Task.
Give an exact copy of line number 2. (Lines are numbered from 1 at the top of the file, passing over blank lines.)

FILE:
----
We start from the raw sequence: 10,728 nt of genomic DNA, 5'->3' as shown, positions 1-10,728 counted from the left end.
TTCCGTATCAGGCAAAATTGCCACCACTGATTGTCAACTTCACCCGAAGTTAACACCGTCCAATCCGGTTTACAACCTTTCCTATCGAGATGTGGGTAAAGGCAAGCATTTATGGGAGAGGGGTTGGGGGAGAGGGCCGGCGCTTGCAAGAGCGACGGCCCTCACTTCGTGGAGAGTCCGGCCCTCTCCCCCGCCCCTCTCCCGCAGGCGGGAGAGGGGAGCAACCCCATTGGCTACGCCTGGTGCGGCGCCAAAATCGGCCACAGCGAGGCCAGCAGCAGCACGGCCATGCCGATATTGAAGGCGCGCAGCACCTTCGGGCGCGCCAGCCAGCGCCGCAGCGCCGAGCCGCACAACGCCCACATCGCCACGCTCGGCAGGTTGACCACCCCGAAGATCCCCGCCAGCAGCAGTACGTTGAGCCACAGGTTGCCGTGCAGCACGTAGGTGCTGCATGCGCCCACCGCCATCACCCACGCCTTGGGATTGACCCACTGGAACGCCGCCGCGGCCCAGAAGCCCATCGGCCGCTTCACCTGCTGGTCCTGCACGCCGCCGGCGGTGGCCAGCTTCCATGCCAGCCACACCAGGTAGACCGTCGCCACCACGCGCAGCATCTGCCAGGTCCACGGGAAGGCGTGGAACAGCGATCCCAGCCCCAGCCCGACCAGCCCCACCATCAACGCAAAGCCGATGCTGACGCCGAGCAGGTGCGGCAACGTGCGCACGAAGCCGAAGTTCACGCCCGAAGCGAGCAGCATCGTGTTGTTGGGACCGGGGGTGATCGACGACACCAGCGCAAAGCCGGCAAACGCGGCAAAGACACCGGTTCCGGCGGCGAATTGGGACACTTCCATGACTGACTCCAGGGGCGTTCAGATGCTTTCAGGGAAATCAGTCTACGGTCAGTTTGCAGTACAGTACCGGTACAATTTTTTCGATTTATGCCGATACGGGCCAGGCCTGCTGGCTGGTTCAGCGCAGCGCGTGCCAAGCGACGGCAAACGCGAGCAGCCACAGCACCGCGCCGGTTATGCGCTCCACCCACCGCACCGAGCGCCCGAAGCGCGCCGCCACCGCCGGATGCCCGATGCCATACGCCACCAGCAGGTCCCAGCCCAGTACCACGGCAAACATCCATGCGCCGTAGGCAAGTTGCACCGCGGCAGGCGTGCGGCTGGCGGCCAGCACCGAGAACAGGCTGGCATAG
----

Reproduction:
TTCCGTATCAGGCAAAATTGCCACCACTGATTGTCAACTTCACCCGAAGTTAACACCGTCCAATCCGGTTTACAACCTTTCCTATCGAGATGTGGGTAAAGGCAAGCATTTATGGGAGAGGGGTTGGGGGAGAGGGCCGGCGCTTGCAAGAGCGACGGCCCTCACTTCGTGGAGAGTCCGGCCCTCTCCCCCGCCCCTCTCCCGCAGGCGGGAGAGGGGAGCAACCCCATTGGCTACGCCTGGTGCGGCGCCAAAATCGGCCACAGCGAGGCCAGCAGCAGCACGGCCATGCCGATATTGAAGGCGCGCAGCACCTTCGGGCGCGCCAGCCAGCGCCGCAGCGCCGAGCCGCACAACGCCCACATCGCCACGCTCGGCAGGTTGACCACCCCGAAGATCCCCGCCAGCAGCAGTACGTTGAGCCACAGGTTGCCGTGCAGCACGTAGGTGCTGCATGCGCCCACCGCCATCACCCACGCCTTGGGATTGACCCACTGGAACGCCGCCGCGGCCCAGAAGCCCATCGGCCGCTTCACCTGCTGGTCCTGCACGCCGCCGGCGGTGGCCAGCTTCCATGCCAGCCACACCAGGTAGACCGTCGCCACCACGCGCAGCATCTGCCAGGTCCACGGGAAGGCGTGGAACAGCGATCCCAGCCCCAGCCCGACCAGCCCCACCATCAACGCAAAGCCGATGCTGACGCCGAGCAGGTGCGGCAACGTGCGCACGAAGCCGAAGTTCACGCCCGAAGCGAGCAGCATCGTGTTGTTGGGACCGGGGGTGATCGACGACACCAGCGCAAAGCCGGCAAACGCGGCAAAGACACCGGTTCCGGCGGCGAATTGGGACACTTCCATGACTGACTCCAGGGGCGTTCAGATGCTTTCAGGGAAATCAGTCTACGGTCAGTTTGCAGTACAGTACCGGTACAATTTTTTCGATTTATGCCGATACGGGCCAGGCCTGCTGGCTGGTTCAGCGCAGCGCGTGCCAAGCGACGGCAAACGCGAGCAGCCACAGCACCGCGCCGGTTATGCGCTCCACCCACCGCACCGAGCGCCCGAAGCGCGCCGCCACCGCCGGATGCCCGATGCCATACGCCACCAGCAGGTCCCAGCCCAGTACCACGGCAAACATCCATGCGCCGTAGGCAAGTTGCACCGCGGCAGGCGTGCGGCTGGCGGCCAGCACCGAGAACAGGCTGGCATAG